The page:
Parklife 2017 @ Manchester, 10-11/06/2017

Parklife 2017"I lived here for three years, you know," I drunkenly tell the third bartender that evening. The Canadian, stood next to me, looks unimpressed. I left in 2010. Had much changed? A few drinks later, we're stomping around the city, finally handed a 3am spliff which, several sweaty hours later, we judge to have been laced with PCP. Fast-forward 15 hours, and by the time we've arrived at Heaton Park for the first day of Parklife 2017 - saturated by lads in round sunglasses belting out "Don't Look Back in Anger" and girls dressed for Marbella in the stone-grey drizzle - it feels like the Manchester I remember.

The whole place is a muddy pit before we've even seen our first act of the weekend, so we need something classy to remind ourselves why we're here. Chaka Khan, anyone? The legendary artist opens with slinky classics like "Tell Me Something Good", and ends with festival-ready anthems "I'm Every Woman" and "Ain't Nobody", one of which seems to elicit more excitement and arm-waving from the men walking around than their girlfriends.

Next up we're off to the Palm House stage, which boasts a ridiculous electronic line-up today, curated by Jackmaster. Korea-via-Netherlands DJ Hunee is already killing it when we get there, combining house and techno with dopamine-spilling bass drops scattered liberally through his set. But it's our tip The Black Madonna who steals the show, and what a show it is - boosted by the fact that Marea Stamper is visibly having a great time on stage, dancing, clapping her hands, and generally getting the audience pumped up. Taking a detour through Chicago classics via modern house, we almost forget about the rain for a while.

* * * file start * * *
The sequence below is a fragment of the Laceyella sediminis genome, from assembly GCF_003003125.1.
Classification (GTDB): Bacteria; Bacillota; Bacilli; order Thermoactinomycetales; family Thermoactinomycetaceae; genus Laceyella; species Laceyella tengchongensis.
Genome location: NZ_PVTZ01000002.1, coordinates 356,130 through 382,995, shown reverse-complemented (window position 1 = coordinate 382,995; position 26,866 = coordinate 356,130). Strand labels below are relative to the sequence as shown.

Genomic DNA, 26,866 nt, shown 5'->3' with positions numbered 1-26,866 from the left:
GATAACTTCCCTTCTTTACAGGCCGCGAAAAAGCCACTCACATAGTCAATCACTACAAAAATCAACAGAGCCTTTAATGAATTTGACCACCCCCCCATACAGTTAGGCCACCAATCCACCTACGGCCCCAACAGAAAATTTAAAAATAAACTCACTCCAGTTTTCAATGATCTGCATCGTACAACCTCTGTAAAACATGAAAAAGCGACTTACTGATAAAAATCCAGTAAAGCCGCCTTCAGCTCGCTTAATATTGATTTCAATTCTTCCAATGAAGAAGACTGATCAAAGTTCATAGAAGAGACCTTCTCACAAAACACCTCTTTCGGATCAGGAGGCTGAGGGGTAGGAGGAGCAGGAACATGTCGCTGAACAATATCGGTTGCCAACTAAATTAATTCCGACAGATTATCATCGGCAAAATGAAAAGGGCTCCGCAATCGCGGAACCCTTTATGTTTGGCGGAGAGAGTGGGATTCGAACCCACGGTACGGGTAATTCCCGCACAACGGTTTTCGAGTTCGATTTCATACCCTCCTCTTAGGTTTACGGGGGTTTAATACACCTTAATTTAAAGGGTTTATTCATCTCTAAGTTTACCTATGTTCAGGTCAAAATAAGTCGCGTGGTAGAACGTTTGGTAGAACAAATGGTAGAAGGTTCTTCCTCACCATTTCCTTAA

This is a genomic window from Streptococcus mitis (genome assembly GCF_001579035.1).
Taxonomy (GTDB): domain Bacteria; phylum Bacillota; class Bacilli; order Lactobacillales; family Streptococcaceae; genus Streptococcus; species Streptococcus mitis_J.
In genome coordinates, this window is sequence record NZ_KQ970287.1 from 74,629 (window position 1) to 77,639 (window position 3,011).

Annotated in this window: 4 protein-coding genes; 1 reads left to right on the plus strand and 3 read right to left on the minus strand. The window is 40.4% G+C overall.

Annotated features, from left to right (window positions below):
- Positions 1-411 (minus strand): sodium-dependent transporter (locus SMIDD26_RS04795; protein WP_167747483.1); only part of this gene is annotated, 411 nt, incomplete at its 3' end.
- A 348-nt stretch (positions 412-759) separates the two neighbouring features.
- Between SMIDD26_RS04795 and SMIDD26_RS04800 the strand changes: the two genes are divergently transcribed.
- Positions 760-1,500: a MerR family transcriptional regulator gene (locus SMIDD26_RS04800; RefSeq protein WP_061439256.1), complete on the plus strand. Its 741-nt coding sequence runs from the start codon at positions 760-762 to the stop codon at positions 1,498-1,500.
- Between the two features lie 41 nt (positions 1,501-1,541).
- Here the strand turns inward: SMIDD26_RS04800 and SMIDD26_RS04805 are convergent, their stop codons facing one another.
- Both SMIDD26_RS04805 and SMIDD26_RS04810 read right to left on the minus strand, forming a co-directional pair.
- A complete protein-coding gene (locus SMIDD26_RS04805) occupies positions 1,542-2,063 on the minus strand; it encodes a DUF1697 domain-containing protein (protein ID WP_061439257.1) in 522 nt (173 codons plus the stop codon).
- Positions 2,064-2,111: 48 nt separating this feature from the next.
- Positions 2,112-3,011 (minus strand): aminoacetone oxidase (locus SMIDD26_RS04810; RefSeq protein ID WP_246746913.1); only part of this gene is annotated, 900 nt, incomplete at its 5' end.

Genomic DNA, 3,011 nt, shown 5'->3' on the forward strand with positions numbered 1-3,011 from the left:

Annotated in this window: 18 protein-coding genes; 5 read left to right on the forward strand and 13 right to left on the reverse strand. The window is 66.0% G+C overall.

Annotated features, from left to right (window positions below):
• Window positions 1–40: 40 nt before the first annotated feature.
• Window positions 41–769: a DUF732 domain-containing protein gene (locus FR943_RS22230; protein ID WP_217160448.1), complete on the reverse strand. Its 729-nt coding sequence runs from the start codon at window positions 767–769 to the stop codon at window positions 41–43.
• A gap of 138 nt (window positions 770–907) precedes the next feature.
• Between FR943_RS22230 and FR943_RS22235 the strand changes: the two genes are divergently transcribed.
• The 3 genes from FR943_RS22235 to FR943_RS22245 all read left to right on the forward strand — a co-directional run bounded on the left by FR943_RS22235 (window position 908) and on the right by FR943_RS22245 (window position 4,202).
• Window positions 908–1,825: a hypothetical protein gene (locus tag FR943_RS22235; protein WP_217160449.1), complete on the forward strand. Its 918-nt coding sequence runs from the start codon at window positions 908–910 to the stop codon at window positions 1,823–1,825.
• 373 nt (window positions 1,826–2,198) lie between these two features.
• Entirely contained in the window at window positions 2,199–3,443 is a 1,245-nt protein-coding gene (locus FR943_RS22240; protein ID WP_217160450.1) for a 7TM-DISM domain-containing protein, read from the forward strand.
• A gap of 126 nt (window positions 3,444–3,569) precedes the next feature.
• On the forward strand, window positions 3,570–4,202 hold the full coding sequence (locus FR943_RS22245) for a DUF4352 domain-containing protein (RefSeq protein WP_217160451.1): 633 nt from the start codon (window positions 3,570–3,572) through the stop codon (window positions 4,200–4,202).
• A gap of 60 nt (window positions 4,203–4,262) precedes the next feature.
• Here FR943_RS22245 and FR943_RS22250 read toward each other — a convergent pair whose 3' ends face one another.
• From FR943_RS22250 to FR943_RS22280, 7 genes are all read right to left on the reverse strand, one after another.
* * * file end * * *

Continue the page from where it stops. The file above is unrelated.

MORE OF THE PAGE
I've been excited about Anderson .Paak & The Free Nationals all day, so it's time to switch tents and find out what kind of a live show he puts in. Despite a suitably rock'n'roll intro, something's up with the sound, .Paak's vocals way too low in the mix. He works admirably through Malibu favourites "Am I Wrong" and "The Season/Carry Me", but the sound never quite reaches a decent level of quality. Bummer.

Parklife 2017 - Andy Burnham & Matt Healy

Soon it's time for the press to be gathered together for a 'special surprise'. What's on the cards? Did A Tribe Called Quest get replaced after all? Are LCD Soundsystem playing a secret set on the Temple stage? Close: it's Andy Burnham, former Labour leadership contestant and current Mayor of Manchester. He's on the main stage, joined by dozens of nurses, doctors, police officers and firefighters, delivering a moving speech about the city's recent terrorist attack, still fresh in the memory. Several recorded messages are shown from some of the festival's biggest names, and I find something caught in my eye. Pockets of the crowd are respectful enough to stop chanting 'ohh Jeremy Corbyn' to the tune of the "Seven Nation Army" riff for a few minutes. The sun even pokes out for a moment. Then Matt Healy swaggers on stage, and the nation's favourite INXS tribute band begin their headline set. At the risk of compromising my journalistic integrity, it's very much what you'd expect from a set by The 1975. We head home, exhausted.

By Sunday, the rain's stopped long enough for the park to recover, we've had some proper, non-hallucinatory sleep, and we're ready to get knee-deep in Parklife again. Aside from all the huge acts playing today, the Canadian and I are finding it increasingly hard to tear ourselves away from the brand new Smirnoff House stage - secretly the highlight of the weekend, tucked away in a small corner of the festival, relentlessly turning out crowd-pleasing mixes from noon to night. Lauren Lo Sung is mesmerising, but it's Barely Legal - AKA London DJ Chloe Robinson, now safely in her mid-twenties thank you very much - who proves to be the star of Parklife's Sunday afternoon, mixing house, electro-pop, and even drum and bass. When she drops "Pony" by Ginuwine, the crowd look like they might genuinely lose their minds. I'm one of them.